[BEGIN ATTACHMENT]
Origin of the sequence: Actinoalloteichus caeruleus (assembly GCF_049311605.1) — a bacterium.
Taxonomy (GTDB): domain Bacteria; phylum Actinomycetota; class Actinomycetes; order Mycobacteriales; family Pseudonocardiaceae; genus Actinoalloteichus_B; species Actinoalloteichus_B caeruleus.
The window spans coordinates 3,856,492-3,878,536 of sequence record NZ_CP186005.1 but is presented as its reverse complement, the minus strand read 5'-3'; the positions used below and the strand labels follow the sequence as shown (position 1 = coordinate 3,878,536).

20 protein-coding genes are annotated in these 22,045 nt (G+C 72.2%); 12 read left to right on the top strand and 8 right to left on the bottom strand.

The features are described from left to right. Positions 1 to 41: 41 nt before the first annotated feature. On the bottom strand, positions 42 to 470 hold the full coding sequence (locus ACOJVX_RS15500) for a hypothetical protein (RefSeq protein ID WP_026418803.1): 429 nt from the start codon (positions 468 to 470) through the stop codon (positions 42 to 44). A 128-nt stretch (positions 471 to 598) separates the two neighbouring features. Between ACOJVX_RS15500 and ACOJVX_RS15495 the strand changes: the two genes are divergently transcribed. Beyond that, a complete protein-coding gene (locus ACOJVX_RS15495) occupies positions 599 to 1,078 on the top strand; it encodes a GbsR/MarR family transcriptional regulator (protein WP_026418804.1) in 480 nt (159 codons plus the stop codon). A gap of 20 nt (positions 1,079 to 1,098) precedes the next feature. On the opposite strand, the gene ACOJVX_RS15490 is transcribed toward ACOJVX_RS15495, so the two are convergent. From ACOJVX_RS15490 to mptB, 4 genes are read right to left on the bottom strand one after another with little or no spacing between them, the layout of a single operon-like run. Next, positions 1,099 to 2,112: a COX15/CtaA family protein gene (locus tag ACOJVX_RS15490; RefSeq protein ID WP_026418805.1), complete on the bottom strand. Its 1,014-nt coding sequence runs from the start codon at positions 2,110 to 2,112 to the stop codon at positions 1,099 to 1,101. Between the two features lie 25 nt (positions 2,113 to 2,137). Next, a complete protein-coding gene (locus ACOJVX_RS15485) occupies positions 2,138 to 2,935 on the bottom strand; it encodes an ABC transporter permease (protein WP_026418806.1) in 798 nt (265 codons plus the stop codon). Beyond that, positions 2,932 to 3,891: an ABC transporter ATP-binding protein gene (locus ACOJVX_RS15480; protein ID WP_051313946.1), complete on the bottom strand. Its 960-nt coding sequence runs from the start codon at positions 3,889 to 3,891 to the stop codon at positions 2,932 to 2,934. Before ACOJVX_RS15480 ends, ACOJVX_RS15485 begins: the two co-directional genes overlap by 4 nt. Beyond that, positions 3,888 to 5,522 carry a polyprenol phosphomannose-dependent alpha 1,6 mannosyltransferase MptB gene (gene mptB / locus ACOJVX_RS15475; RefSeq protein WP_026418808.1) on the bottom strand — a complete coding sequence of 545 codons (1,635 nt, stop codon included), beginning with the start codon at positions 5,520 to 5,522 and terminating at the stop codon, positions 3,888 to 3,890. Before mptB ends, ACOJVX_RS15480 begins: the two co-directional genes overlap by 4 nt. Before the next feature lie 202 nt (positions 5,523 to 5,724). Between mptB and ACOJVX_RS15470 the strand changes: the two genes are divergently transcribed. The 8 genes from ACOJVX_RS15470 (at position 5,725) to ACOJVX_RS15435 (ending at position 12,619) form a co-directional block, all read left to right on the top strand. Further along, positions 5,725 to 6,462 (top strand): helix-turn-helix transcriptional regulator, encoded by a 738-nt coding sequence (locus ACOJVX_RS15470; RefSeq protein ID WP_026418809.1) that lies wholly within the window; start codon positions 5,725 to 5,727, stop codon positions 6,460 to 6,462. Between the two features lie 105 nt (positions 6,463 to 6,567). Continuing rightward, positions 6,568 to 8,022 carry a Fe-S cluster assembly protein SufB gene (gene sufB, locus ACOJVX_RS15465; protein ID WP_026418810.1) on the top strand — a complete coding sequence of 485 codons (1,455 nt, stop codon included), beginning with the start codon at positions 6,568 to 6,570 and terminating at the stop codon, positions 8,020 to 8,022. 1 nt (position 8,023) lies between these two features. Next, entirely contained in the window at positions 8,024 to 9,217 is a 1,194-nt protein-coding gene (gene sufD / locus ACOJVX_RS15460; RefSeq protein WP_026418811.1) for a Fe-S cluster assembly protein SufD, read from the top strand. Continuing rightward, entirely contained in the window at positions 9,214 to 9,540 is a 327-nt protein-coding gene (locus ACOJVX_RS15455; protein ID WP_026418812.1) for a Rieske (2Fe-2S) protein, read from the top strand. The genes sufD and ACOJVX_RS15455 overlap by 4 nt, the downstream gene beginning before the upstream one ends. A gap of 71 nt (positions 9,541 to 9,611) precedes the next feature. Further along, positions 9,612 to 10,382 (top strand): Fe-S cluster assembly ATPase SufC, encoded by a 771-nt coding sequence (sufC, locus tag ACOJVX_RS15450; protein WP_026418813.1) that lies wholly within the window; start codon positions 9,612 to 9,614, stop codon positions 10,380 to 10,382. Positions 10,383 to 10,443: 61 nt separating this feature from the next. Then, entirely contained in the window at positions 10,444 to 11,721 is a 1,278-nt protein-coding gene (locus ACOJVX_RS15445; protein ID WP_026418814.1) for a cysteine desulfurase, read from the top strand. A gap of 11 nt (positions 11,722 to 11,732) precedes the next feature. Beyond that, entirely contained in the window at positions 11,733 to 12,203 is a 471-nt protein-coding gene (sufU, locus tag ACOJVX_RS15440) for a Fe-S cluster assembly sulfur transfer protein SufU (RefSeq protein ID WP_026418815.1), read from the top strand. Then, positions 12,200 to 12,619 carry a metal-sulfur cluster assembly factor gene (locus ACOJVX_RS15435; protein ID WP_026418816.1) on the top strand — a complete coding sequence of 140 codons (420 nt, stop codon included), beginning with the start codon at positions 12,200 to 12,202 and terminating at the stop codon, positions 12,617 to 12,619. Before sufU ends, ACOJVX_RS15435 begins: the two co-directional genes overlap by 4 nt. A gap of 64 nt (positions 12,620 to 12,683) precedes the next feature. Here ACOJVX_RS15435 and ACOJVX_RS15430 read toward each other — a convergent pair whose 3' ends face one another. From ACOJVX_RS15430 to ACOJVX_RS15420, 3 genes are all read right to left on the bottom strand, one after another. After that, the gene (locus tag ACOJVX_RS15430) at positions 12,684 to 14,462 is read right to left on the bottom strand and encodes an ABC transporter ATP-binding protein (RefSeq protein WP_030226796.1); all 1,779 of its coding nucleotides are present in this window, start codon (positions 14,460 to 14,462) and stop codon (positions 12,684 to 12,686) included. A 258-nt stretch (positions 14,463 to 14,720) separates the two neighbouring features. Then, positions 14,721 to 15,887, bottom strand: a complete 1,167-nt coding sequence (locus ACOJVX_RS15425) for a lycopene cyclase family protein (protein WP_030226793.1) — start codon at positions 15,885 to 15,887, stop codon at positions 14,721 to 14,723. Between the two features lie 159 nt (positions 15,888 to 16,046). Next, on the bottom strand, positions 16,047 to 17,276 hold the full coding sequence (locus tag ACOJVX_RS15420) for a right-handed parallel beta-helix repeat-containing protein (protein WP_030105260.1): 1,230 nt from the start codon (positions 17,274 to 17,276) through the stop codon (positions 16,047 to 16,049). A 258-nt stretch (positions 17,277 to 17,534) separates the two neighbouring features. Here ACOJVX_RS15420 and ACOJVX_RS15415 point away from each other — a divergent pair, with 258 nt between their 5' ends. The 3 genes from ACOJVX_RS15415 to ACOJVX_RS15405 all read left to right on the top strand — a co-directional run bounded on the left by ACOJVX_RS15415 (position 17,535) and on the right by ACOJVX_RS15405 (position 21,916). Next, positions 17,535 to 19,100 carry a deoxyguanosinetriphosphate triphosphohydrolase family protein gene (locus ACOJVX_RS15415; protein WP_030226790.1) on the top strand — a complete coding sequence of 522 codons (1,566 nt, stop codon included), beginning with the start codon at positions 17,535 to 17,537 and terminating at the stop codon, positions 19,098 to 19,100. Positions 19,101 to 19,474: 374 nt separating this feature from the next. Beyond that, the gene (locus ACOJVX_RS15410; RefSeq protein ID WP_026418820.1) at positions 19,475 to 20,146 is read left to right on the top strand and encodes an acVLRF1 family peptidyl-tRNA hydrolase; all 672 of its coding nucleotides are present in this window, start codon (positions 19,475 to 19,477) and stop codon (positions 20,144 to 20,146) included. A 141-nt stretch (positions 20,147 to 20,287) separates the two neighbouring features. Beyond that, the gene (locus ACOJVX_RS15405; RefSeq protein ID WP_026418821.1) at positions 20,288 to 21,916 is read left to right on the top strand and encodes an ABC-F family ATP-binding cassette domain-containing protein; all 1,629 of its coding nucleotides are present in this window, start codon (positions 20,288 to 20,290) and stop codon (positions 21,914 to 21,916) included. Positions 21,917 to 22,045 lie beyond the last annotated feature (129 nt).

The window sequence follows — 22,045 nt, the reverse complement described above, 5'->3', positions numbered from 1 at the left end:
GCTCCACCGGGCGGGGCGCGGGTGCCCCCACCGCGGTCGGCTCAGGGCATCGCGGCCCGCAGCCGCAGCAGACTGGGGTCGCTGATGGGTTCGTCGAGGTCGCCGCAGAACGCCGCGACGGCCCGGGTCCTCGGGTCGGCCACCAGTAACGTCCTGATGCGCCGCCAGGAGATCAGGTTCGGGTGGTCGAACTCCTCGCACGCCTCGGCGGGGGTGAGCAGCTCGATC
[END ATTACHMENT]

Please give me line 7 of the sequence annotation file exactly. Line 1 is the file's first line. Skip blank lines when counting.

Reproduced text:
GCTCCACCGGGCGGGGCGCGGGTGCCCCCACCGCGGTCGGCTCAGGGCATCGCGGCCCGCAGCCGCAGCAGACTGGGGTCGCTGATGGGTTCGTCGAGGTCGCCGCAGAACGCCGCGACGGCCCGGGTCCTCGGGTCGGCCACCAGTAACGTCCTGATGCGCCGCCAGGAGATCAGGTTCGGGTGGTCGAACTCCTCGCACGCCTCGGCGGGGGTGAGCAGCTCGATC